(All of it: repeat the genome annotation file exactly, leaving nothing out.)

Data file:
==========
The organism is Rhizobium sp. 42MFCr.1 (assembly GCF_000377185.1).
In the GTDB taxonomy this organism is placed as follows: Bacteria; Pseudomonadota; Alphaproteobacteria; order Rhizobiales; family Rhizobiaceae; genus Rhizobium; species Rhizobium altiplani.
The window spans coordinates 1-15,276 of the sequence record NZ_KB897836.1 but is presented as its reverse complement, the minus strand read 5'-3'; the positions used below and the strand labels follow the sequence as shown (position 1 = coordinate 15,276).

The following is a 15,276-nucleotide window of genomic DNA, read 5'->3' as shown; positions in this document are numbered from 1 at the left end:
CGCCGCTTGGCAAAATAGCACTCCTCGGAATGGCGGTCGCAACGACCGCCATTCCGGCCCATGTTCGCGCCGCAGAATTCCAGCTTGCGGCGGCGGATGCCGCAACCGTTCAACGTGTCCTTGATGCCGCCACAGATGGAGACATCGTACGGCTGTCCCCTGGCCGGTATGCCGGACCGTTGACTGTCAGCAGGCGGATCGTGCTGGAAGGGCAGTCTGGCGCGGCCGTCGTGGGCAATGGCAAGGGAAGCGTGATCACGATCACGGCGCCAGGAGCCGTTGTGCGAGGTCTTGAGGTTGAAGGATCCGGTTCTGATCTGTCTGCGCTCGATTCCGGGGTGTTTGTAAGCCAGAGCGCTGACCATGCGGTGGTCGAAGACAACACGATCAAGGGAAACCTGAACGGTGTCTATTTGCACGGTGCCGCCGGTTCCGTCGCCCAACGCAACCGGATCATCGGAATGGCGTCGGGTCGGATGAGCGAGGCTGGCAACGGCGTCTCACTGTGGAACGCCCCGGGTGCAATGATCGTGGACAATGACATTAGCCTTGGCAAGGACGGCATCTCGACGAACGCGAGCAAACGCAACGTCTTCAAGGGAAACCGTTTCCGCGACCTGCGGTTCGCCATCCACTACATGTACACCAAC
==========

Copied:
The organism is Rhizobium sp. 42MFCr.1 (assembly GCF_000377185.1).
In the GTDB taxonomy this organism is placed as follows: Bacteria; Pseudomonadota; Alphaproteobacteria; order Rhizobiales; family Rhizobiaceae; genus Rhizobium; species Rhizobium altiplani.
The window spans coordinates 1-15,276 of the sequence record NZ_KB897836.1 but is presented as its reverse complement, the minus strand read 5'-3'; the positions used below and the strand labels follow the sequence as shown (position 1 = coordinate 15,276).

The following is a 15,276-nucleotide window of genomic DNA, read 5'->3' as shown; positions in this document are numbered from 1 at the left end:
CGCCGCTTGGCAAAATAGCACTCCTCGGAATGGCGGTCGCAACGACCGCCATTCCGGCCCATGTTCGCGCCGCAGAATTCCAGCTTGCGGCGGCGGATGCCGCAACCGTTCAACGTGTCCTTGATGCCGCCACAGATGGAGACATCGTACGGCTGTCCCCTGGCCGGTATGCCGGACCGTTGACTGTCAGCAGGCGGATCGTGCTGGAAGGGCAGTCTGGCGCGGCCGTCGTGGGCAATGGCAAGGGAAGCGTGATCACGATCACGGCGCCAGGAGCCGTTGTGCGAGGTCTTGAGGTTGAAGGATCCGGTTCTGATCTGTCTGCGCTCGATTCCGGGGTGTTTGTAAGCCAGAGCGCTGACCATGCGGTGGTCGAAGACAACACGATCAAGGGAAACCTGAACGGTGTCTATTTGCACGGTGCCGCCGGTTCCGTCGCCCAACGCAACCGGATCATCGGAATGGCGTCGGGTCGGATGAGCGAGGCTGGCAACGGCGTCTCACTGTGGAACGCCCCGGGTGCAATGATCGTGGACAATGACATTAGCCTTGGCAAGGACGGCATCTCGACGAACGCGAGCAAACGCAACGTCTTCAAGGGAAACCGTTTCCGCGACCTGCGGTTCGCCATCCACTACATGTACACCAAC